SAIN SCD 4058
Louise Jones (violin)
Kathron Sturrock (piano)
SAIN SCDC 2089
Louise Jones (violin)
Malcolm Miller (piano)
Reviewed by: Colin Anderson
Reviewed: March 2002
CD No: SAIN - SCD 4058
These are thoroughly enjoyable CDs that confirm Louise Jones as not only a fine technical player but also a very musical one. If, just occasionally, her tone seems a little pinched – her discreet and subtle use of vibrato is welcome though – this is ’English’ playing at its most intrinsic; Louise Jones continues the line of Albert Sammons, Henry Holst and Hugh Bean.
She certainly scores a bullseye with an attractive version of Elgar’s Salut d’Amour that is lovingly turned and heartfelt. Elgar’s indelible melody gives its name to Jones’s encore CD, one that includes a number of familiar Welsh tunes arranged by Jones and Malcolm Miller, who throughout is an attentive accompanist and well balanced as part of a good recording. Such songs as “All Through the night” and “Men of Harlech” are simply played and seem rather more touching in these intimate surroundings.
Aside from the novelty numbers, Mozart’s Sonata in G (K301) is judiciously performed, classical but expressive, and Handel’s (excerpted) Sonata is eloquent and noble. Some rarer encore-type pieces, such as the Sibelius and Horovitz, are agreeable, while the famous Kreisler items bring direct competition from the man himself and a whole host of violinists who have savoured these little gems. Jones gives us a dancing Liebeslied and a captivating Schon Rosmarin. It’s easy to detest Massenet’s ’Meditation’ but Jones rehabilitates it with unforced emotion.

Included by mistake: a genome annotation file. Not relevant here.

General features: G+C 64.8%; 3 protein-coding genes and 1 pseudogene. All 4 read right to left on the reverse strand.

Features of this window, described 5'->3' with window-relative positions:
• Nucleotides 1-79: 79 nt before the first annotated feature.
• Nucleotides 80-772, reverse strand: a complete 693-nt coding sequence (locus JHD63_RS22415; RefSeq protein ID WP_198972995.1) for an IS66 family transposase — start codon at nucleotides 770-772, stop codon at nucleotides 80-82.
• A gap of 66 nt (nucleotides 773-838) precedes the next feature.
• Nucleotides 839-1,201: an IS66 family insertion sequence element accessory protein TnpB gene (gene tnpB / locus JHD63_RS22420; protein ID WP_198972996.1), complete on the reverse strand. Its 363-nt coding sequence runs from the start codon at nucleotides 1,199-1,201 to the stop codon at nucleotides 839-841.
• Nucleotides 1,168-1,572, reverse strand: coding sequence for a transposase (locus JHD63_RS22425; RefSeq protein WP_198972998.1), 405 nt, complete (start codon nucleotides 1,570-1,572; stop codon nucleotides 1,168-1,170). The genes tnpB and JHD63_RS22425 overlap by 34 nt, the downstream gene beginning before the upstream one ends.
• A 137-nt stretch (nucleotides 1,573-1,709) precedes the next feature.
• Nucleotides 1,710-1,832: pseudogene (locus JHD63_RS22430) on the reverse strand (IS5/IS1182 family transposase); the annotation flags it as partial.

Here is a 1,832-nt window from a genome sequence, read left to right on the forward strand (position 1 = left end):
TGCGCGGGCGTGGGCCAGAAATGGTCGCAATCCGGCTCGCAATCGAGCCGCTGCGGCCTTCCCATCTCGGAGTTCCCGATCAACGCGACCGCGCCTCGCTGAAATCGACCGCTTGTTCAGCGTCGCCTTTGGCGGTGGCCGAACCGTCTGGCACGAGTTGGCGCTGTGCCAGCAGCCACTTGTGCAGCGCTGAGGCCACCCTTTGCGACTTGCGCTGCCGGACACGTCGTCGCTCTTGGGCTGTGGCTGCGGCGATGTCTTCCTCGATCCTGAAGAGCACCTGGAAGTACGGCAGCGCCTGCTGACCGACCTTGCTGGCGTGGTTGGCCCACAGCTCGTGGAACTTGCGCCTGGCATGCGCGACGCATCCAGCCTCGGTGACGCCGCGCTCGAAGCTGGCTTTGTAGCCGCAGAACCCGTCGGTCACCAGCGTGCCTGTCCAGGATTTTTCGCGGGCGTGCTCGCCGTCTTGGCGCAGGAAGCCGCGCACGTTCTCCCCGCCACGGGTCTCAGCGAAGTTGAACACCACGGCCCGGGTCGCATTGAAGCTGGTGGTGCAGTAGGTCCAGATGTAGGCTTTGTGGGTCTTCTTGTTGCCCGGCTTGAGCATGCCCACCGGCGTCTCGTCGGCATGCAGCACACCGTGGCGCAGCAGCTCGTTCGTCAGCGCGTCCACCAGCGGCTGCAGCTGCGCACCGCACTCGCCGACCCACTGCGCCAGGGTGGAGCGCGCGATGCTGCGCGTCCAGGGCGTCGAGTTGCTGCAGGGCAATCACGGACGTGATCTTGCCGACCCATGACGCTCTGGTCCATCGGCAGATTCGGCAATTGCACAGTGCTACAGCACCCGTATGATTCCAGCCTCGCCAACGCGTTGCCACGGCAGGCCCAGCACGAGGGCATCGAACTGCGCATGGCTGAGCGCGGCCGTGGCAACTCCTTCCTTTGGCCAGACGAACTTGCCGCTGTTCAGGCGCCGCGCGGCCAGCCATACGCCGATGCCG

If the odd note is intonationally questionable and the recording preserves occasional awkwardness – and one wonders how spontaneous the (time-honoured) portamento is – Jones’s unpretentious and shapely playing proves moreish on this unhackneyed collection.
On the other CD, Jones gives intelligent and persuasive accounts of the Mozart and Beethoven sonatas, the former is searching and thoughtfully nuanced, the latter unhurried and joyous. In between there are more Welsh melodies, Vitali’s big Chaconne, given with depth of purpose, and a splendidly big-hearted account of perhaps my favourite Kreisler piece, the majestic and intricate Präludium und Allegro.
Kathron Sturrock is more than an accompanist, and this CD, the earlier of the two releases, although less tangibly recorded, is the one from Sain to opt for – that said the two CDs are complementary. Nor should one forget Jones’s 2-CD volume of Delius on Meridian. Jones’s respect for the composers she plays, and her warm personality, make a handsome combination.